I am planing to do 1 year Executive MBA from A/B/C . Please suggest ..if my previous role will help in finding better roles after MBA. What CTC i can expect in campus at IIM ….Average figure of similar experience as mine will help to decide… if you could provide .


  4. HI There

    I have 11 yrs of exp, MS in comp Sci from CUNY with 3.7 GPA and looking for an MBA, I am targeting 700 in GMAT . I am currently running 2 companies and one charity school with my brother and MOM and looking to do an MBA but not sure if I will be able to get an admission and if I do then what to expect weather it will be helpful to shape my future.


  5. Hi Sameer sir, Now I am working in IT industry as software Engineer I want to do MBA. So suggest me its good discussion to leave our job and doing MBA. because I feel like I am good in management if it is good then suggests me in which domain I will do MBA. Can i do full time or distance?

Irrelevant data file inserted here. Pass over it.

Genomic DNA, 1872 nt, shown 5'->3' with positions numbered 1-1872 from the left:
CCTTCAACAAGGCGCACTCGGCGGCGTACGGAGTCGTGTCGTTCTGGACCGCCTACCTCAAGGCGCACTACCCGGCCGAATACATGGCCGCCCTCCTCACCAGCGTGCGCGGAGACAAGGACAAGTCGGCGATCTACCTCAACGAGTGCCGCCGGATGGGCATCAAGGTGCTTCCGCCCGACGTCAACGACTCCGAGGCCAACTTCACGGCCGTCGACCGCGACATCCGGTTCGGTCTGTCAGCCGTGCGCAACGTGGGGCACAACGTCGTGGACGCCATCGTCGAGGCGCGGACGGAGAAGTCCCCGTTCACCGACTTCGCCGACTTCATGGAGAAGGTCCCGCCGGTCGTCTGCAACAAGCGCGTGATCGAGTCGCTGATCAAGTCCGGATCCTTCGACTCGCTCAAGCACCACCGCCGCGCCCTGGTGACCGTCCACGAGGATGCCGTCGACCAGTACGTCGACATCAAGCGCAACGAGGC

Thanks in Advance.

  6. @Shashank: Those are regular GMAT MBA programs, not Executive MBA. Read this:

    Choose the programs based on the country you’d like to work in.

    @Karishma: For a managerial career, an MBA works best. Getting is job is definitely a challenge since you’d need a work permit irrespective of the degree you choose.

    @Sam It’s not an EMBA. Read the article pasted above. The average salaries in the programs you’ve listed are substantially higher than what you are getting. However, that doesn’t necessarily mean that you’ll get those salaries as well. Recruiters will take into consideration the experience and skills you already have.

    @Sanju: Seems like you are just getting started with your research. Try this to set the ball rolling:

    @Ranjeet: Given your current state of confusion, it won’t be a good idea to leave your current well-paying job. Learn more about how the MBA process works and the risks involved. Check this book out: